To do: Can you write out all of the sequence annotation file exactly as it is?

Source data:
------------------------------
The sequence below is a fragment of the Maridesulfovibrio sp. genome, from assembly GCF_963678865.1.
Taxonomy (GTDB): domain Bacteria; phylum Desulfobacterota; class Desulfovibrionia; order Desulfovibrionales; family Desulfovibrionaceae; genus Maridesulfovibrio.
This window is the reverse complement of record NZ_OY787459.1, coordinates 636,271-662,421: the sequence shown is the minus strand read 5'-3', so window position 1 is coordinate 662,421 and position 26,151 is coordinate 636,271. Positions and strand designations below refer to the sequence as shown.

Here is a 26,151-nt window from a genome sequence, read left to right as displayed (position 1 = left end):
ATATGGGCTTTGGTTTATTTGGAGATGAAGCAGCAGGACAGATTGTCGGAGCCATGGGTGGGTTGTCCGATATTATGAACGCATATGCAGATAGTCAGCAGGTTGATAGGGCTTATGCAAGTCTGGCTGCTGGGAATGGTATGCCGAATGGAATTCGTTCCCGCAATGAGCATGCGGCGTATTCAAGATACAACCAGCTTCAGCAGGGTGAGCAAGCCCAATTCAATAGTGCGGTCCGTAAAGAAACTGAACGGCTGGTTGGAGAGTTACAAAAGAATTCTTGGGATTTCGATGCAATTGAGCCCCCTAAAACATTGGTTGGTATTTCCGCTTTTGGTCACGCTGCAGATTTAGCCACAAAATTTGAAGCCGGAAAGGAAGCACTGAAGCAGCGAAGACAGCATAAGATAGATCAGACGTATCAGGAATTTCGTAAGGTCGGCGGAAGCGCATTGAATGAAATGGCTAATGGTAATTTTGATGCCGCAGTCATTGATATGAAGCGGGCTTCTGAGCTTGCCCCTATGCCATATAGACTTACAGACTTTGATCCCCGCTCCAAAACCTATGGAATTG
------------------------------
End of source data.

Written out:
The sequence below is a fragment of the Maridesulfovibrio sp. genome, from assembly GCF_963678865.1.
Taxonomy (GTDB): domain Bacteria; phylum Desulfobacterota; class Desulfovibrionia; order Desulfovibrionales; family Desulfovibrionaceae; genus Maridesulfovibrio.
This window is the reverse complement of record NZ_OY787459.1, coordinates 636,271-662,421: the sequence shown is the minus strand read 5'-3', so window position 1 is coordinate 662,421 and position 26,151 is coordinate 636,271. Positions and strand designations below refer to the sequence as shown.

Here is a 26,151-nt window from a genome sequence, read left to right as displayed (position 1 = left end):
ATATGGGCTTTGGTTTATTTGGAGATGAAGCAGCAGGACAGATTGTCGGAGCCATGGGTGGGTTGTCCGATATTATGAACGCATATGCAGATAGTCAGCAGGTTGATAGGGCTTATGCAAGTCTGGCTGCTGGGAATGGTATGCCGAATGGAATTCGTTCCCGCAATGAGCATGCGGCGTATTCAAGATACAACCAGCTTCAGCAGGGTGAGCAAGCCCAATTCAATAGTGCGGTCCGTAAAGAAACTGAACGGCTGGTTGGAGAGTTACAAAAGAATTCTTGGGATTTCGATGCAATTGAGCCCCCTAAAACATTGGTTGGTATTTCCGCTTTTGGTCACGCTGCAGATTTAGCCACAAAATTTGAAGCCGGAAAGGAAGCACTGAAGCAGCGAAGACAGCATAAGATAGATCAGACGTATCAGGAATTTCGTAAGGTCGGCGGAAGCGCATTGAATGAAATGGCTAATGGTAATTTTGATGCCGCAGTCATTGATATGAAGCGGGCTTCTGAGCTTGCCCCTATGCCATATAGACTTACAGACTTTGATCCCCGCTCCAAAACCTATGGAATTG